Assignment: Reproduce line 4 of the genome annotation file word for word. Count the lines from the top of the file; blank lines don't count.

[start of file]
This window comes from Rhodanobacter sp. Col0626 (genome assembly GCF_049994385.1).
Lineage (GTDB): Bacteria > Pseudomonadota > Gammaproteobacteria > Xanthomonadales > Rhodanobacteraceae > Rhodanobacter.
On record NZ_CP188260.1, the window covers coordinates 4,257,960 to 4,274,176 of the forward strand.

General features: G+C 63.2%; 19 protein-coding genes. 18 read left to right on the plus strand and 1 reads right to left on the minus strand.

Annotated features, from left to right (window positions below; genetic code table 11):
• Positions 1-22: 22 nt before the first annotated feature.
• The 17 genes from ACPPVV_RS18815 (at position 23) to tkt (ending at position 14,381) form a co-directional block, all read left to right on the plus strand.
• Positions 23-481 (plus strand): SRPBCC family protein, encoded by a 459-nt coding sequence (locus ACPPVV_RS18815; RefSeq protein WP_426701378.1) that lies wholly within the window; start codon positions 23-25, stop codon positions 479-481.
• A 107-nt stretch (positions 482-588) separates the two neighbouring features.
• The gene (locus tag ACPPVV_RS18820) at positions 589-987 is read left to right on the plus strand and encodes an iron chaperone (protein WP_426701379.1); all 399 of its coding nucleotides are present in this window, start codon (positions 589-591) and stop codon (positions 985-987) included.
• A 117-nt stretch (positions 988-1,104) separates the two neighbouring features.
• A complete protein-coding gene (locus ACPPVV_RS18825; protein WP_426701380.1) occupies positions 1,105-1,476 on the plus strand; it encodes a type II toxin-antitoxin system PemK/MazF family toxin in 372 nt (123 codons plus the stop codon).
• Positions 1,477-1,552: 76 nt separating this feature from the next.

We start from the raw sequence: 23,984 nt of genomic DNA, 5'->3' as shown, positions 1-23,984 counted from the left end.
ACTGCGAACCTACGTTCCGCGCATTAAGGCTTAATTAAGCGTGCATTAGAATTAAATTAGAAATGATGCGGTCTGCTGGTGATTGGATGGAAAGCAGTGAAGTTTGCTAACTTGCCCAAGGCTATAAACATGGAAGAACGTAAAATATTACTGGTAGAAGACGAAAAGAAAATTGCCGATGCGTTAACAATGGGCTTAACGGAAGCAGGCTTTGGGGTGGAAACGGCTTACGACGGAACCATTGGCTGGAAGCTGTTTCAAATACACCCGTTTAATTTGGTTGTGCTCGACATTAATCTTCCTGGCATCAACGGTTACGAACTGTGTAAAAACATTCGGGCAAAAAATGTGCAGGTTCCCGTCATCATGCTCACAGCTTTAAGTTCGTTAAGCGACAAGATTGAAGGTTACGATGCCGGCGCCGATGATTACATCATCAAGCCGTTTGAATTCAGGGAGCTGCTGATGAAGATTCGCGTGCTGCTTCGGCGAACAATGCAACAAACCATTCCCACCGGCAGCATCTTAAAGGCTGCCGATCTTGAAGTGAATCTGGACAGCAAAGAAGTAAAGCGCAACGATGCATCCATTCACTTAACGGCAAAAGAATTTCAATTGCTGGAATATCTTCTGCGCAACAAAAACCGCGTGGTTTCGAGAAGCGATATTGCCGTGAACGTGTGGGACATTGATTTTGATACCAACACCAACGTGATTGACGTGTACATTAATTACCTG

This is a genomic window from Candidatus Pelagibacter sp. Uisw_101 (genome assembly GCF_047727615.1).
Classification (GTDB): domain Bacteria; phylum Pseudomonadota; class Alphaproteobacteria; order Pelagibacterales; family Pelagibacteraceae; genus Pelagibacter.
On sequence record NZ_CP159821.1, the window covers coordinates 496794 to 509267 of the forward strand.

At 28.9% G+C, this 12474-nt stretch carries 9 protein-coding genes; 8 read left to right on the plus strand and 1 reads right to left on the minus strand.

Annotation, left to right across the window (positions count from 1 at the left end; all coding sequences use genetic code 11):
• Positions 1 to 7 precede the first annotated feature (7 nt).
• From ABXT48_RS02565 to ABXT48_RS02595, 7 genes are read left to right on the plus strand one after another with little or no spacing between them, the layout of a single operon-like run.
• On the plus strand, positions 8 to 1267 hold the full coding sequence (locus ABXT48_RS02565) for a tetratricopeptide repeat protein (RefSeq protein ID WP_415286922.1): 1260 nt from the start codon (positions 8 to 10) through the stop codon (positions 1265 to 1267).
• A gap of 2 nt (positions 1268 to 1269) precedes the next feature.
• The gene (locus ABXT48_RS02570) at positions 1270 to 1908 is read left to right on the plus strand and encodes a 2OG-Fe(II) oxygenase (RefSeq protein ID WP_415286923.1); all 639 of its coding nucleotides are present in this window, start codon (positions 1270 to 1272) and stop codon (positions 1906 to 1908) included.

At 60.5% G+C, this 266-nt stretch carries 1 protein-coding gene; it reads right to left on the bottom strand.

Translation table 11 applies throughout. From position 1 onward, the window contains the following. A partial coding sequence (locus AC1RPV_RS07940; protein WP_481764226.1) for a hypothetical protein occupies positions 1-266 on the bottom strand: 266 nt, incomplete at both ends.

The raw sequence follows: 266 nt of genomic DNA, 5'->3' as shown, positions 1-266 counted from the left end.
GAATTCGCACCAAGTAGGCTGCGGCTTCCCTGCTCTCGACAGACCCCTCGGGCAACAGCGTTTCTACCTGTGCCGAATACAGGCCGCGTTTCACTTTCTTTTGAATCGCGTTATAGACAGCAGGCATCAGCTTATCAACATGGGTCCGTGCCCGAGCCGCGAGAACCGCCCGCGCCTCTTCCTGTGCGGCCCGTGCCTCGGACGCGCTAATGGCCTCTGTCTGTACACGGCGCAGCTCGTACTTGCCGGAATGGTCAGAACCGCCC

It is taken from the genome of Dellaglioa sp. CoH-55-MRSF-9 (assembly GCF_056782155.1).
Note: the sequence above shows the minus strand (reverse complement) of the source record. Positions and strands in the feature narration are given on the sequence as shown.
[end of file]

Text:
General features: G+C 63.2%; 19 protein-coding genes. 18 read left to right on the plus strand and 1 reads right to left on the minus strand.